Degree Name

Doctor of Philosophy


Faculty of Education


Clinicians and managers often think differently about how health care should be organised, what constitutes best practice and how resources should be allocated (Degeling, Maxwell, Kennedy & Coyle 2003; Greater Metropolitan Clinical Taskforce 2004; Lawson & Rotem 2004). Despite management education using a variety of approaches to develop managerial thinking, there are concerns about management development and education in Australia (Karpin, 1995; Holian, 2004). In this study the development of managerial thinking using a “reflection-on-experience” approach was explored as a method that could address differences between how clinicians and managers think about the organisation of work and the use of resources.

The purpose of this study was to investigate whether clinicians in a postgraduate health services management subject developed managerial thinking through a reflection onexperience approach supported by an online discussion forum and reflective journal. This purpose was addressed by two research questions: 1. To what extent did clinicians develop managerial thinking and how did the online discussion forum influence this development? 2. What was the nature of reflection that helped clinicians to develop their ways of thinking using an online discussion forum and reflective journal?

The study was implemented within a subject entitled, HSM401 Perspectives on Health Care Systems. This subject was developed over several years to promote the reflectionon- experience approach. A single offering of this subject was the basis for this case study research. The data to address the first research question drew on changes in 12 participants’ definitions of management concepts at the commencement and conclusion of the academic session and their engagement with the online discussion forum. Three major conversations in the online discussion forum were examined for evidence of managerial thinking. The data to address the second research question were based on analysis of three in-depth case studies focussing on nominated examples of reflection selected by each learner. The analytical framework used to analyse reflection was developed by Kember et al. (1999) which focused on three levels of reflective writing - content, process and premise reflection. Content reflection described the problem; process reflection considered the strategies to resolve the problem; while premise reflection reviewed the problem and could lead to a change in perspective. Analysis of the data to address the first research question revealed that the majority of participants who consented to the study (12/19) demonstrated a more comprehensive understanding of a health services manager’s role. Learners identified issues with managerial implications and engaged in sustained conversation about these in the online discussion forum. The discussions increased the students’ depth of analysis of issues but their influence on the development of managerial thinking varied according to the level of participant interaction and relevance to their work context and experience. The relationship between use of the online discussion forum and reflective journal was examined in greater detail through the case studies.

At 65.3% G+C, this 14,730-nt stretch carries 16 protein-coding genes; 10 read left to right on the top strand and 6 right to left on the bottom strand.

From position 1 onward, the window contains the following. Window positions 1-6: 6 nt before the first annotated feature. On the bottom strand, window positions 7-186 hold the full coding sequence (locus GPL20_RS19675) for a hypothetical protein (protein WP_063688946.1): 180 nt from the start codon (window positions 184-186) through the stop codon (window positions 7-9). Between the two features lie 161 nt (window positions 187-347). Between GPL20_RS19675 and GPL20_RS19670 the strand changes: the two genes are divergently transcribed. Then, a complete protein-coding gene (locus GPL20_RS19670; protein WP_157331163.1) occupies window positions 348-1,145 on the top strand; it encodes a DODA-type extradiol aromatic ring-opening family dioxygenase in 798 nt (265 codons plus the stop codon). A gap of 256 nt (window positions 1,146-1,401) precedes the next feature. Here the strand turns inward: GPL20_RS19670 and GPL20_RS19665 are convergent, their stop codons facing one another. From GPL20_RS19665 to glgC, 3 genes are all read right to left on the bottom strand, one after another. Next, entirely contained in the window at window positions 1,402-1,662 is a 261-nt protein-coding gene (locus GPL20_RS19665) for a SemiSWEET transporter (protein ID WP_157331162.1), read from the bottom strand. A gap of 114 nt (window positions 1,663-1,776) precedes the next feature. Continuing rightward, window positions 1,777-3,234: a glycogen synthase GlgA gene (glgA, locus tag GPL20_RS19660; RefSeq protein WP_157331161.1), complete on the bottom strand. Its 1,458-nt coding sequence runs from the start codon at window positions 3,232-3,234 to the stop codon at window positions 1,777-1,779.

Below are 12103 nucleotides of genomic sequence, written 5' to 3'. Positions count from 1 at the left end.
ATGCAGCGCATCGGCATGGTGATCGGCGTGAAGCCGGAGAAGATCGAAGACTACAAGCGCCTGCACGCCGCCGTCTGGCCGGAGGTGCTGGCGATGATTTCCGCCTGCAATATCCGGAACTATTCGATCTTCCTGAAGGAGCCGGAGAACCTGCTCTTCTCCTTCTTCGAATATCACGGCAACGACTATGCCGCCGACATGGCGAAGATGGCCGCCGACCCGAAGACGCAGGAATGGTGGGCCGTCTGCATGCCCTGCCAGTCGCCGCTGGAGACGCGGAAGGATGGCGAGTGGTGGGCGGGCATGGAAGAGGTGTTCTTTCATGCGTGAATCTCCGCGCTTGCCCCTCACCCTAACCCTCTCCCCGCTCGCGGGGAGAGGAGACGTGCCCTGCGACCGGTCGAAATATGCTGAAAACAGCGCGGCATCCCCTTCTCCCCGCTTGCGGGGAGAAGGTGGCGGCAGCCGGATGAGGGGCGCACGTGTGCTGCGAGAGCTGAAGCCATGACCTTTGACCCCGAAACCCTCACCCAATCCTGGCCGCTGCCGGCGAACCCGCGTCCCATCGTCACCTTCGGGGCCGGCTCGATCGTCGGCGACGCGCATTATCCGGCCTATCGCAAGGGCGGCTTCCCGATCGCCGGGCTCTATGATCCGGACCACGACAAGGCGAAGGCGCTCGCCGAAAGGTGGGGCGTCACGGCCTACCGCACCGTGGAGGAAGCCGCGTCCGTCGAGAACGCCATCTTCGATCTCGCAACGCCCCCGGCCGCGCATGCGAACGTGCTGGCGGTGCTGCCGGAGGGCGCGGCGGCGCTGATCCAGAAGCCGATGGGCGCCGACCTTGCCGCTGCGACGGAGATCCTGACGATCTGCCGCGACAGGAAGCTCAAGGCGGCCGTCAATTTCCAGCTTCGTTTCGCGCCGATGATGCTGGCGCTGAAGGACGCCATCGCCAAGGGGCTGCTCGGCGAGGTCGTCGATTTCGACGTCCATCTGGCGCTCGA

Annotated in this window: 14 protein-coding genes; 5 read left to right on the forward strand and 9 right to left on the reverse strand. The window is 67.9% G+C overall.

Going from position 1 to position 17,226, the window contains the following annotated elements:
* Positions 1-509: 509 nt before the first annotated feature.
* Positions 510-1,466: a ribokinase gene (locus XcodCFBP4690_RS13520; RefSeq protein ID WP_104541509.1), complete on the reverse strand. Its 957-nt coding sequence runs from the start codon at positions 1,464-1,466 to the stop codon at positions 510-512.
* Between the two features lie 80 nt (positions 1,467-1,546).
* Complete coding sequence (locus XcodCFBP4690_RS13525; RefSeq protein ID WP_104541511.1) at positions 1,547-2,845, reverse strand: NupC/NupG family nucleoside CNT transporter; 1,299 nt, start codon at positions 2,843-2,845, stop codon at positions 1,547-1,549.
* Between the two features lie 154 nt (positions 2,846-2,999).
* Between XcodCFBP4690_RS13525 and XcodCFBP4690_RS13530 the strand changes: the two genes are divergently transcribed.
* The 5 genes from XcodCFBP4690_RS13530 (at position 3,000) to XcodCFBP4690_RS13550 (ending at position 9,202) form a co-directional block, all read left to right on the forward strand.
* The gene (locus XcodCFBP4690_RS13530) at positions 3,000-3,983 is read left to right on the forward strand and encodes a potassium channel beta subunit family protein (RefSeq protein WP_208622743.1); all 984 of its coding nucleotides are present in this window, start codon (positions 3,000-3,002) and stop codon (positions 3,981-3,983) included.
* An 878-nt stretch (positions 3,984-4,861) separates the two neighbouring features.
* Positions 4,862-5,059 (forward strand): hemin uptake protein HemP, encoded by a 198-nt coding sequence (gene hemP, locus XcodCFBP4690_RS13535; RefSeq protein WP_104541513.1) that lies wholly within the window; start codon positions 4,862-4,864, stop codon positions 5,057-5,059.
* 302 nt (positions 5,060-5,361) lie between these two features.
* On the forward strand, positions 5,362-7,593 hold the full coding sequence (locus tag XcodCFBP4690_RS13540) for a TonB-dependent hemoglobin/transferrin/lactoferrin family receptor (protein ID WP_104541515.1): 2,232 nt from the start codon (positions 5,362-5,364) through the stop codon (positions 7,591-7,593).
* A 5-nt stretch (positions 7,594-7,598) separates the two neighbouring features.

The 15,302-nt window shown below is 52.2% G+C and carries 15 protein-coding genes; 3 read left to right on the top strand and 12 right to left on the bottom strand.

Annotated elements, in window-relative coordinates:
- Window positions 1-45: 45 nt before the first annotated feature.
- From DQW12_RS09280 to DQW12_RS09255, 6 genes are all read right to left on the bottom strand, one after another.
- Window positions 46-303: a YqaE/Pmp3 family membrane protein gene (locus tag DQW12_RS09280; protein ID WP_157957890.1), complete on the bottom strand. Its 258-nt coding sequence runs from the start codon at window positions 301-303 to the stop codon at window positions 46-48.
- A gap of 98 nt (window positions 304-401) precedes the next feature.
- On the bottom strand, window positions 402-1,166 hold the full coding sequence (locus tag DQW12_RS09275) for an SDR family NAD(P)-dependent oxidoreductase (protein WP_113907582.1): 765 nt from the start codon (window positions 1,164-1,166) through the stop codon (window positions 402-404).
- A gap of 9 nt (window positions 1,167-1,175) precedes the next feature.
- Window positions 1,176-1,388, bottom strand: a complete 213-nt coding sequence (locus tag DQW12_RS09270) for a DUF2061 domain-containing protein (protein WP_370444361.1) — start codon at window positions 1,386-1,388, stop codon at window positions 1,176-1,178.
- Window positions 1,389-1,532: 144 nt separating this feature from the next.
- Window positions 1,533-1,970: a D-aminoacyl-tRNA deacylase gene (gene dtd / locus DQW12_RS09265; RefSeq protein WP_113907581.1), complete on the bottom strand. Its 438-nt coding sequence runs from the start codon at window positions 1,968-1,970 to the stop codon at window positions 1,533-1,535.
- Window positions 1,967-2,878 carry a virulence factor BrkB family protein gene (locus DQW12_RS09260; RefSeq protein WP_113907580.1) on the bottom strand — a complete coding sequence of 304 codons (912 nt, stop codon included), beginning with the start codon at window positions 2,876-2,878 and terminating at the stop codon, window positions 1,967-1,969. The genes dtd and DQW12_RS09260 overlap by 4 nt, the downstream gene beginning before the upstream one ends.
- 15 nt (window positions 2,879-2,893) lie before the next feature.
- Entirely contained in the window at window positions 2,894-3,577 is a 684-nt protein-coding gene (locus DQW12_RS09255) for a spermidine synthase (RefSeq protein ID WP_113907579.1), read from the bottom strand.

In the second research question, analysis of three case studies found that the learners did not always progress stepwise through each level of reflection. A recursive process of reflection was observed with each learner revising at least one of the problems of their nominated examples of reflection. Revision resulted in vacillation between content and process reflection until problem clarity was achieved. This revision process varied from the linear reflective frameworks commonly identified in the literature (Boud & Walker 1993; Korthagen, 1985; Loughran, 1996; Moon, 1999, 2006). Progression through the levels of reflection depended largely upon the quality of the content reflection. The online discussion forum and reflective journal were often used in a complementary fashion to develop reflective thinking.

This study found that the online discussion forum and reflective journal supported the use of reflection-on-experience as an integral part of the development of managerial thinking. Implications arising from the findings include the benefit of designing learning resources and activities to increase learner recognition of different perspectives that arise from sharing experiences and contexts. The activity of writing key concept definitions and expectations to make explicit tacit understandings helped learners to experience thinking that was conducive to reflection and two of the three case studies make specific reference to that. That activity also raised the potential for learners to recognise the authority of that experience (Munby & Russell, 1994). Further research could investigate the use of richer descriptions to represent understandings such as vignettes and scenarios. It is recommended that online subjects should encourage learners to reflect on their workplace experiences scaffolded with appropriate resources.

Keywords: reflection, managerial thinking, asynchronous online discussion forum

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